He does receive one hour of “exercise” outside of his cell daily. He is taken to an empty room and only allowed to walk. Pfc. Manning normally just walks figure eights in the room for the entire hour. If he indicates that he no long feels like walking, he is immediately returned to his cell.

    When Pfc. Manning goes to sleep, he is required to strip down to his boxer shorts and surrender his clothing to the guards. His clothing is returned to him the next morning

    .

    Note: his clothing was removed because he was on suicide watch and they eventually removed the normal blanket and replaced it with a paper blanket.

  • JSpencer

    Forced to remain naked you mean. Nothing intentionally demeaning npsychologically manipulative about it right? All for his own good. I feel so much safer knowing this.

  • sheknows

    OMG..T_O thanks for the info. Suicide prevention my butt. Just another way to break him.
    After knowing this, I have no doubt in my mind at all that they forced confessions out of him. And this is just the treatment that we KNEW about…..

  • KP

    A modicum of consistency …

  • The_Ohioan

    modicum : a small portion : a limited quantity

    Exactly. But Mr. Greenwald has never let the facts deter him from his self-appointed zeal.

    Nowhere in the account does the word “naked” appear, yet Mr. Greenwald and his readers insist the poor lad was held naked for 9 months somewhere that he couldn’t even hear anyone. Solitary confinement with 24 hour company of guards, other prisoners talking, weekend visitors, and daily television? Not like the solitary confinement I had envisioned – Steve McQueen and his baseball in “The Great Escape”.

    Too many movies.

  • KP

    We agree, The_Ohioan.

  • sheknows

    I am somewhat confused. This is his attorney’s account, not Greenwald, is that correct?
    Even without any further exaggeration from Greenwald, it sounds pretty bad.
    T_O are you saying that what we just read here is a manufactured lie by his attorney?

  • The_Ohioan

    sheknows

    Yes, this is the attorney’s account. It does sound pretty bad, but not what I always thought solitary confinement meant. In any case it is not the same as Greenwald’s account states.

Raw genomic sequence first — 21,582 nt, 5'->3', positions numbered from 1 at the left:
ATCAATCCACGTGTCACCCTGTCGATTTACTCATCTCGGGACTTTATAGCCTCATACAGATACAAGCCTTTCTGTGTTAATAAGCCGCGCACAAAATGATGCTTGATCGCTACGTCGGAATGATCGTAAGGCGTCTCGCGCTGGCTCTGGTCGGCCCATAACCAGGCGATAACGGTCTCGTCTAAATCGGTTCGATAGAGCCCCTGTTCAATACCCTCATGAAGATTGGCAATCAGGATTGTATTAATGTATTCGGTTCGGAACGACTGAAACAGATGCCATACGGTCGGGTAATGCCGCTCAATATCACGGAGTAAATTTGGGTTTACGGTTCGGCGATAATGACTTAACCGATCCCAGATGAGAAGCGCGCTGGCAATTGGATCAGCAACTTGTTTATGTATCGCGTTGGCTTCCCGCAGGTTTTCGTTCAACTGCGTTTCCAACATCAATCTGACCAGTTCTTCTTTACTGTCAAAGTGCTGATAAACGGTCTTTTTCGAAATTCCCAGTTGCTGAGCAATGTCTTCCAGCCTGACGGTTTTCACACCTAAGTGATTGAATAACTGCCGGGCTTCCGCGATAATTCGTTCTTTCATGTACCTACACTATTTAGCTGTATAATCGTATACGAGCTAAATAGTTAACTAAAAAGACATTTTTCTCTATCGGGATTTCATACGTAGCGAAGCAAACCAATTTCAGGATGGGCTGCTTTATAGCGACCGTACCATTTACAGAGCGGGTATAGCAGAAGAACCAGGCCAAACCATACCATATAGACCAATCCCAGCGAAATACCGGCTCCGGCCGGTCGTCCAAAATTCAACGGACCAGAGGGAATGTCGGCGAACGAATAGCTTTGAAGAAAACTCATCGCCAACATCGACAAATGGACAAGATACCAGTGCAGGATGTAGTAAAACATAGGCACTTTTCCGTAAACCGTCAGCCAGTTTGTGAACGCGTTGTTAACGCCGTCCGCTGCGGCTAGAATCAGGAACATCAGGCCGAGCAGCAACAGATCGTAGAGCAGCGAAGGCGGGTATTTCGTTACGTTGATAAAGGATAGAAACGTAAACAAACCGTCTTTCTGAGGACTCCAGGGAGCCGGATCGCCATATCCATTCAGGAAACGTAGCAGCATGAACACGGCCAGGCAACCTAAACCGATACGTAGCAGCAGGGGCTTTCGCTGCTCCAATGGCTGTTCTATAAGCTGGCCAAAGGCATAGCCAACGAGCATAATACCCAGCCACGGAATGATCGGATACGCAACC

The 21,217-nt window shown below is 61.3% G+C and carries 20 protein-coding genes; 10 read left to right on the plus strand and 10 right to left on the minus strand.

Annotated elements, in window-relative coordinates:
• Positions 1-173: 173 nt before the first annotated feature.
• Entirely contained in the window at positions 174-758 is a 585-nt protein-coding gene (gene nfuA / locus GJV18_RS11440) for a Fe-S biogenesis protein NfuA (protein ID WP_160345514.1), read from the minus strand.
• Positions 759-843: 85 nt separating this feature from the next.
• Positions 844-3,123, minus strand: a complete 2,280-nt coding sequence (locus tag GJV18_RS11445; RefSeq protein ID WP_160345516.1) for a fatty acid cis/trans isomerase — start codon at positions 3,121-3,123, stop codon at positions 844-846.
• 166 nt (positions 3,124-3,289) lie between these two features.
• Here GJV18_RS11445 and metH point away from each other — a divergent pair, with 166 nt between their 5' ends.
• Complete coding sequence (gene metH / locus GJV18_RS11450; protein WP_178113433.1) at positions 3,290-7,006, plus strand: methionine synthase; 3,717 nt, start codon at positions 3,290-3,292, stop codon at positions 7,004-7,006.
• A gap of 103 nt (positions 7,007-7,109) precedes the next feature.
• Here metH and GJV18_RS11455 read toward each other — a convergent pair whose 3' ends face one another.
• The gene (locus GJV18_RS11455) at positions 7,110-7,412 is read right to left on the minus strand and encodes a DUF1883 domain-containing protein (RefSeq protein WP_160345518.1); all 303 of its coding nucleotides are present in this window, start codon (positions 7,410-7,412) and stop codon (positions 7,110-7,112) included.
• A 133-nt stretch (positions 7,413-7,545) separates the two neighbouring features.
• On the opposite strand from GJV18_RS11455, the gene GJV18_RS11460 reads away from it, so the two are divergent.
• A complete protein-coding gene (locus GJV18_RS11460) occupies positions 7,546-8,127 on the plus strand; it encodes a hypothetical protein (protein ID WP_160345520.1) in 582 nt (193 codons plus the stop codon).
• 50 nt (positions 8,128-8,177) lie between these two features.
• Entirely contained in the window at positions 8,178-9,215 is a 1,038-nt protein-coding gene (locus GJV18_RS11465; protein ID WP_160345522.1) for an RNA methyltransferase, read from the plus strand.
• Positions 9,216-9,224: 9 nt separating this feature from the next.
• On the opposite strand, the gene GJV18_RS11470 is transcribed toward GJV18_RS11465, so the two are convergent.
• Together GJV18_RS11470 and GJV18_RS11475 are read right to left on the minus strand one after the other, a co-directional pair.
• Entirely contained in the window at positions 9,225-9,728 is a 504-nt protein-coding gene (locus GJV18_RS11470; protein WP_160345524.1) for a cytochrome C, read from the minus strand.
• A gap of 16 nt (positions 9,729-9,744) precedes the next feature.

Manning had previously physically attacked a superior officer, was depressed about the military’s DADT policy, given his own homosexuality, and doubtless was depressed about his situation in general. That is why they didn’t allow him clothes except in the daytime when they could check on him continually and gave him anti-depressant medication. The last thing they wanted was for him to kill himself and the world believe they had done it. I know; it’s hard to believe some people would leap to that conclusion, but so it is.

    Anyway, here is Greenwald’s version comparing Manning’s confinement to real solitary confinement as practiced in civilian maximum security prisons and third world prisons and finding them equally damaging. You can decide how much or how little veracity is in Mr. Greenwald’s account.

    http://www.salon.com/2010/12/15/manning_3/

  • The_Ohioan

    sheknows

    Here is where the nudity is referenced. Note the difference between the NYT article and the Greenwald article.

    http://www.nytimes.com/2011/03/04/us/04manning.html?ref=world

    http://www.salon.com/2011/03/05/manning_6/

  • JSpencer

    Manning’s conditions of confinement were considered degrading enough that he was awarded an additional 112 days credit because of them.

  • The_Ohioan

    Yep.

  • epiphyte

    I think the judge was right to squash the “Aiding the Enemy” charge, because given his access, Manning could have done that, and he went to lengths not to do so.

    On all of the other charges, the fact that he thought he was, arguably with more than adequate justification, acting in the public interest, should be a heavily weighted extenuating circumstance. In more enlightened jurisdictions, this would be regarded as exculpatory.